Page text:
Australia has a strong quota system for commercial free-to-air television broadcasting. It comprises an overall transmission quota of 55 per cent between the hours of 6 a.m. and midnight with subquotas for adult drama, documentary and children’s programs. There is a further quota for television commercials of 80 per cent. Compliance with the overall transmission quota is adequate with broadcasters often exceeding the quota. Exceeding the subquotas is less common, particularly with respect to children’s programs and documentaries.
Compliance is overseen by the Australian Communications and Media Authority and compliance results are published annually.
The AUSFTA allows the application of the current quota arrangements to a secondary channel and in the event a network has a primary channel and more than nine secondary channels, to an additional secondary channel (often referred to as multichannels). It allows for the advertising quota to be applied to two secondary channels regardless of the number of secondary channels attached to the primary channel.
In respect of subscription television, there is an expenditure requirement of 10 per cent that applies only to predominantly drama channels. The AUSFTA allows for this requirement to be increased to 20 per cent and to be applied at the rate of 10 per cent to arts, children’s, documentary and educational channels.
All the above are subject to ratchet provisions referred to earlier – “use it or lose it”. In the event existing quotas are lowered, they cannot be later increased. In the event they are abolished, they cannot later be reintroduced.
What is important for the music sector in respect of television quotas and subsidy for the film and television sector is what is defined as an Australian program.
The definition of a complying commercial can be found at the ACMA website. Item 6 sets out those elements that are considered. The music – composition and performance – is optional providing sufficient other elements are Australian.1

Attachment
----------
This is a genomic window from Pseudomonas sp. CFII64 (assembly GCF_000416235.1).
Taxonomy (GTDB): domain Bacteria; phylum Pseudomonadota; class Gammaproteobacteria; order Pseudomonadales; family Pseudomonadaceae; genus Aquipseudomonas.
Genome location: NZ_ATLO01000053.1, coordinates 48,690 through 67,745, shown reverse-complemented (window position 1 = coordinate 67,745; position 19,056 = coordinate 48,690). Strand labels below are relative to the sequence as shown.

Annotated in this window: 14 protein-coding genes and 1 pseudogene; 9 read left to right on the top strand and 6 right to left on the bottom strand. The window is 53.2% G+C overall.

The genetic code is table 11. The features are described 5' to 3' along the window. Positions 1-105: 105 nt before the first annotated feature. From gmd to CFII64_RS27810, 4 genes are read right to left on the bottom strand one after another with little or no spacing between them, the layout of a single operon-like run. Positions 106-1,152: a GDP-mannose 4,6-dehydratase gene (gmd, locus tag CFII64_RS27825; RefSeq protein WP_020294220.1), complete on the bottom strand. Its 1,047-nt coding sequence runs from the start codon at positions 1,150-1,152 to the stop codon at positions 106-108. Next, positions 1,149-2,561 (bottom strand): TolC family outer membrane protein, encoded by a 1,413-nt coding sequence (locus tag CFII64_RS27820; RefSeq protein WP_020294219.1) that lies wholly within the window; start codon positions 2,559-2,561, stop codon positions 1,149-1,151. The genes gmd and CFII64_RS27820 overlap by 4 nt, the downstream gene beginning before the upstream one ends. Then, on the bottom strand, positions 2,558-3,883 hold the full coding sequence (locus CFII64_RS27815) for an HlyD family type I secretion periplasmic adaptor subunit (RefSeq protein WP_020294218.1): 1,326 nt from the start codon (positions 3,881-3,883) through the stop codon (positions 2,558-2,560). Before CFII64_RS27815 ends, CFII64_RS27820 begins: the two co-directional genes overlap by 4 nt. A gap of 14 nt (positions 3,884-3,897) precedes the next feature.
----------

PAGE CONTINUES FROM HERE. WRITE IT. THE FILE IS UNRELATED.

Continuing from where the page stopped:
Australian Television Programs
The definition of a complying Australian television program can be found at ACMA website. As can be seen, music is not a defining element.
Australian film and television programs eligible for the Producer Offset
While the music can be considered it is not determinative. A summary of the eligibility requirements can be found at Appendix A below.
Official Coproduction Program
Certification as an official coproduction allows eligibility as an Australian program for the television quota and access to subsidy. Again, music is considered but it is optional. A summary of the program and the points system can be found at Appendix B.
Location and Post, Visual and Digital Effects (PVD) Offsets
These offsets are designed to attract offshore production to Australia. The offsets, like the Producer Offset, are made available after lodgement of tax returns. As the Location Offset aims to attract offshore productions to film in Australia, it is rare that the music industry will see any benefit. The PVD Offset looks at attracting offshore productions to Australia to undertake postproduction. The usual beneficiaries are those in visual effects. However, it is also common for Asian productions to mix in Australia and sometimes to record their music tracks. For an explanation of eligibility criteria, the definition of Qualifying Australian Production Expenditure and so on, see the Screen Australia website.
Screen Australia and the various state film funding agencies provide funds to develop film scripts and scripts for certain television program types. Eligibility criteria vary. Typically, in the absence of a project proceeding to production, development funds are not recoupable.
Screen Australia and the various state film funding agencies provide investment in feature films and certain television program types. Eligibility criteria vary. Most look for a market place attachment and funding from other sources. Market place attachments for television production are typically television network presales and for feature films can be presales, distribution guarantees, distribution advances and the like.
Appendix A: The Significantly Australian Content Test
Matters taken into account as explained by Screen Australia.
The subject matter of the film
- Screen Australia interprets “subject matter of the film” as requiring it to determine if the “look and feel of the film” is sufficiently Australian or the film has a significant creative connection with Australia. For example:
- Is the film about Australia or Australians
- Does it reflect a cultural background that is particular to Australia or Australians
- Does it reveal some aspect of Australia’s or Australian’s cultural background or experience, or
- Did the project originate in Australia and/or was it developed by Australians?
- Screen Australia anticipates that it would need to consider some or all of the following factors:
- Whether the film is based on an Australian story
- The extent to which the film is about Australian characters
- The extent to which the film is set in Australia
- Whether the core origination of the project took place in Australia or under Australian control, and
- The length and extent of association of Australian citizens or residents have had in the film’s development.